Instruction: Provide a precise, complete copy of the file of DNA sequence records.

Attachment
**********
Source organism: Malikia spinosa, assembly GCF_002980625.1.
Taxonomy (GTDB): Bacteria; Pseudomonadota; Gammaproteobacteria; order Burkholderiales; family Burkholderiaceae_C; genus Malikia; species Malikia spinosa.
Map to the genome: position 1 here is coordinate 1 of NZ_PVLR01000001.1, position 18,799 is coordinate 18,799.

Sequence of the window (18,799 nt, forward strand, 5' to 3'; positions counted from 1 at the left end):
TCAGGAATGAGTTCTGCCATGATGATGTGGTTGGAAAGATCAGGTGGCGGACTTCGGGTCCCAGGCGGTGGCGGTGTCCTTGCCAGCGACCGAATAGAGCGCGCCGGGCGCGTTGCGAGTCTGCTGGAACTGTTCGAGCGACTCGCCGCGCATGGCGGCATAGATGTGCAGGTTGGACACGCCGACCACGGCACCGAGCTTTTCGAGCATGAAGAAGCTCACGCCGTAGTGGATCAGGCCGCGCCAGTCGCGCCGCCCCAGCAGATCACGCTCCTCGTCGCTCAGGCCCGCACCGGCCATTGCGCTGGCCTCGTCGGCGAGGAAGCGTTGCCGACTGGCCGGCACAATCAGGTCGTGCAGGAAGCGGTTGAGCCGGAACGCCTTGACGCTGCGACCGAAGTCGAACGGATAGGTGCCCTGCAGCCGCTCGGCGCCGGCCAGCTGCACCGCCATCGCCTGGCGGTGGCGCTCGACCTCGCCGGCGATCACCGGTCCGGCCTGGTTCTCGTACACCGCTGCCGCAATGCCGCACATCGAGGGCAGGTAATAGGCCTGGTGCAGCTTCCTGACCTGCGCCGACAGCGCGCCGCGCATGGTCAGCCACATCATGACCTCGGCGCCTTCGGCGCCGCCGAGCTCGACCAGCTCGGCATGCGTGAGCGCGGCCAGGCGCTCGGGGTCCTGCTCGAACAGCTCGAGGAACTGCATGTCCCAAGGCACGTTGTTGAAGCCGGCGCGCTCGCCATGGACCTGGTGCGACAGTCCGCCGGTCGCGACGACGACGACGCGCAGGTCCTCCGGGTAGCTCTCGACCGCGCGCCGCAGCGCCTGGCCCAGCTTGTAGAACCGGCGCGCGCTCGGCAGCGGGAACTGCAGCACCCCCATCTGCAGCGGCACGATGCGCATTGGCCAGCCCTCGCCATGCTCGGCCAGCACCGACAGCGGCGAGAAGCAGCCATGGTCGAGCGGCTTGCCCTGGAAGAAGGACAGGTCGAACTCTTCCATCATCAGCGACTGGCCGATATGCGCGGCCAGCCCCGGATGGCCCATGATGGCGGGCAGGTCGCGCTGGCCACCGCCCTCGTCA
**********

Source organism: Malikia spinosa, assembly GCF_002980625.1.
Taxonomy (GTDB): Bacteria; Pseudomonadota; Gammaproteobacteria; order Burkholderiales; family Burkholderiaceae_C; genus Malikia; species Malikia spinosa.
Map to the genome: position 1 here is coordinate 1 of NZ_PVLR01000001.1, position 18,799 is coordinate 18,799.

Sequence of the window (18,799 nt, forward strand, 5' to 3'; positions counted from 1 at the left end):
TCAGGAATGAGTTCTGCCATGATGATGTGGTTGGAAAGATCAGGTGGCGGACTTCGGGTCCCAGGCGGTGGCGGTGTCCTTGCCAGCGACCGAATAGAGCGCGCCGGGCGCGTTGCGAGTCTGCTGGAACTGTTCGAGCGACTCGCCGCGCATGGCGGCATAGATGTGCAGGTTGGACACGCCGACCACGGCACCGAGCTTTTCGAGCATGAAGAAGCTCACGCCGTAGTGGATCAGGCCGCGCCAGTCGCGCCGCCCCAGCAGATCACGCTCCTCGTCGCTCAGGCCCGCACCGGCCATTGCGCTGGCCTCGTCGGCGAGGAAGCGTTGCCGACTGGCCGGCACAATCAGGTCGTGCAGGAAGCGGTTGAGCCGGAACGCCTTGACGCTGCGACCGAAGTCGAACGGATAGGTGCCCTGCAGCCGCTCGGCGCCGGCCAGCTGCACCGCCATCGCCTGGCGGTGGCGCTCGACCTCGCCGGCGATCACCGGTCCGGCCTGGTTCTCGTACACCGCTGCCGCAATGCCGCACATCGAGGGCAGGTAATAGGCCTGGTGCAGCTTCCTGACCTGCGCCGACAGCGCGCCGCGCATGGTCAGCCACATCATGACCTCGGCGCCTTCGGCGCCGCCGAGCTCGACCAGCTCGGCATGCGTGAGCGCGGCCAGGCGCTCGGGGTCCTGCTCGAACAGCTCGAGGAACTGCATGTCCCAAGGCACGTTGTTGAAGCCGGCGCGCTCGCCATGGACCTGGTGCGACAGTCCGCCGGTCGCGACGACGACGACGCGCAGGTCCTCCGGGTAGCTCTCGACCGCGCGCCGCAGCGCCTGGCCCAGCTTGTAGAACCGGCGCGCGCTCGGCAGCGGGAACTGCAGCACCCCCATCTGCAGCGGCACGATGCGCATTGGCCAGCCCTCGCCATGCTCGGCCAGCACCGACAGCGGCGAGAAGCAGCCATGGTCGAGCGGCTTGCCCTGGAAGAAGGACAGGTCGAACTCTTCCATCATCAGCGACTGGCCGATATGCGCGGCCAGCCCCGGATGGCCCATGATGGCGGGCAGGTCGCGCTGGCCACCGCCCTCGTCA